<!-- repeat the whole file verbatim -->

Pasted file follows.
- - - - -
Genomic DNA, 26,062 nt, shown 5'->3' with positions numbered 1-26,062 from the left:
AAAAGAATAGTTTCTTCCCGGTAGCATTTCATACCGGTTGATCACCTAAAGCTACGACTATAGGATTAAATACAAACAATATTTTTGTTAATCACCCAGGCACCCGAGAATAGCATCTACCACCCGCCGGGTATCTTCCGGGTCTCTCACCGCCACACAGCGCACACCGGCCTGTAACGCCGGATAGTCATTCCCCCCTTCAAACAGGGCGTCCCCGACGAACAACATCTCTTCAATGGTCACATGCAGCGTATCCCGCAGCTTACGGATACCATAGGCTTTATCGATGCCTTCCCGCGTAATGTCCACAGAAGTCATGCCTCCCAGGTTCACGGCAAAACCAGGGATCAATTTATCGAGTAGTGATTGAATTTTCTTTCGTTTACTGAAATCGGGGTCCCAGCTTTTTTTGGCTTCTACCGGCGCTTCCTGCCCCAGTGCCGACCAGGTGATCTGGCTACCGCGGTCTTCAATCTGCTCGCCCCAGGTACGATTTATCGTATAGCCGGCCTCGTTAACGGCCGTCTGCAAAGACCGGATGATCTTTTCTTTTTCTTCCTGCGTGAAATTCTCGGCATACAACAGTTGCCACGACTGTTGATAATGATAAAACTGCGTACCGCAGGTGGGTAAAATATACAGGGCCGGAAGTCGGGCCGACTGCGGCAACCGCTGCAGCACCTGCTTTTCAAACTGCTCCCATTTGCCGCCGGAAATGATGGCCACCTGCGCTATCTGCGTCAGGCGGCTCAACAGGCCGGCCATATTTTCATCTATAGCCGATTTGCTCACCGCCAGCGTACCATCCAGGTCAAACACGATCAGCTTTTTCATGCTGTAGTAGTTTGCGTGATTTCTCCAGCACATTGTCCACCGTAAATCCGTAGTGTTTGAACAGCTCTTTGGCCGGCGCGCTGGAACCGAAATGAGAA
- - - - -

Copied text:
Genomic DNA, 26,062 nt, shown 5'->3' with positions numbered 1-26,062 from the left:
AAAAGAATAGTTTCTTCCCGGTAGCATTTCATACCGGTTGATCACCTAAAGCTACGACTATAGGATTAAATACAAACAATATTTTTGTTAATCACCCAGGCACCCGAGAATAGCATCTACCACCCGCCGGGTATCTTCCGGGTCTCTCACCGCCACACAGCGCACACCGGCCTGTAACGCCGGATAGTCATTCCCCCCTTCAAACAGGGCGTCCCCGACGAACAACATCTCTTCAATGGTCACATGCAGCGTATCCCGCAGCTTACGGATACCATAGGCTTTATCGATGCCTTCCCGCGTAATGTCCACAGAAGTCATGCCTCCCAGGTTCACGGCAAAACCAGGGATCAATTTATCGAGTAGTGATTGAATTTTCTTTCGTTTACTGAAATCGGGGTCCCAGCTTTTTTTGGCTTCTACCGGCGCTTCCTGCCCCAGTGCCGACCAGGTGATCTGGCTACCGCGGTCTTCAATCTGCTCGCCCCAGGTACGATTTATCGTATAGCCGGCCTCGTTAACGGCCGTCTGCAAAGACCGGATGATCTTTTCTTTTTCTTCCTGCGTGAAATTCTCGGCATACAACAGTTGCCACGACTGTTGATAATGATAAAACTGCGTACCGCAGGTGGGTAAAATATACAGGGCCGGAAGTCGGGCCGACTGCGGCAACCGCTGCAGCACCTGCTTTTCAAACTGCTCCCATTTGCCGCCGGAAATGATGGCCACCTGCGCTATCTGCGTCAGGCGGCTCAACAGGCCGGCCATATTTTCATCTATAGCCGATTTGCTCACCGCCAGCGTACCATCCAGGTCAAACACGATCAGCTTTTTCATGCTGTAGTAGTTTGCGTGATTTCTCCAGCACATTGTCCACCGTAAATCCGTAGTGTTTGAACAGCTCTTTGGCCGGCGCGCTGGAACCGAAATGAGAA